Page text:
Student Debt Relief Bill

What to know before the upcoming hearings


Audrey Boissonneault , Writer

After appealing to the Supreme Court over the student loan forgiveness plan’s blocking, the Biden Administration  had to respond to its challenger’s briefs by Feb. 15. 

On Jan. 3, 2023, the Biden Administration was required to submit legal briefs on behalf of its plan for debt relief. After reviewing all sides and responses to said responses, the Supreme Court plans to host an oral hearing in late February/ early March. The relief plan proposed would cancel out student debt up to $20,000 and had already been signed up for by about 26 million people. 

“I know that it was a plan to help certain students in certain situations to get out of some of the student debt they owed for their college or university experience,” U.S. History Teacher Jessica Watson said. “It’s in holding as far as what’s going to happen.”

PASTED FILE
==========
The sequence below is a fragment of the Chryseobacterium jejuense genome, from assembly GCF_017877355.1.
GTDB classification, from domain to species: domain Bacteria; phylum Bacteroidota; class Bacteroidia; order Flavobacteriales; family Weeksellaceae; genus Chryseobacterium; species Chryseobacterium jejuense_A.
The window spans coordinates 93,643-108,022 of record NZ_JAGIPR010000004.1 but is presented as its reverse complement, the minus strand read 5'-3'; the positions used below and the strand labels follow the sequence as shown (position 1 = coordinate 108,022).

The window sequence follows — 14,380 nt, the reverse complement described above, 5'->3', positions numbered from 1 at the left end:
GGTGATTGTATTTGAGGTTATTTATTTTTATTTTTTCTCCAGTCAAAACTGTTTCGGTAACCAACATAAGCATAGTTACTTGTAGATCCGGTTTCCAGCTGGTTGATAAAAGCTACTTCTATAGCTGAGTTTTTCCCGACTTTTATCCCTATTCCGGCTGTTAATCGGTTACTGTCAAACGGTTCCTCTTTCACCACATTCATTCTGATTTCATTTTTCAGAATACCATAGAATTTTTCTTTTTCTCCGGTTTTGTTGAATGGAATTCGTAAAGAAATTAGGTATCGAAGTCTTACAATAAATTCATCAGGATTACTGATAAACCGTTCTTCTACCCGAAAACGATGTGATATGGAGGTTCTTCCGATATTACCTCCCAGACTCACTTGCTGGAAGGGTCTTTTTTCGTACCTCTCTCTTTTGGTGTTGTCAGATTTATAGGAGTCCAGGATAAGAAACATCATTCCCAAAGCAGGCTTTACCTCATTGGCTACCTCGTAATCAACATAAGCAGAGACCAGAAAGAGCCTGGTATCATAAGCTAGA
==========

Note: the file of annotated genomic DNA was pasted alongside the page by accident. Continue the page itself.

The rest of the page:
The reason why the plan was blocked might hide behind political tactics, with the decision possibly coming from Republican influence. This decision could possibly deter newer generations from voting for President Biden which would greatly benefit the Republican party.

“For political reasons, this would be very popular with younger voters who in 2024 could be key to a President Biden re-election victory,” Sophomore Aiden Anderson said. “The supreme court, the majority appointed by President Trump, are much more conservative and don’t want that.”

With the plan on hold and so many people already signing up, fear of the plan being permanently blocked may begin to arise. The loss of this financial help may put these families in a detrimental financial standing.

“I do think it’s worrying that people have already signed up and now that’s possibly being completely thrown out,” Anderson said. “And many who are younger who had this student debt they really thought they had this chance to get it relieved. But now it’s up in the air if they will have to get it paid.”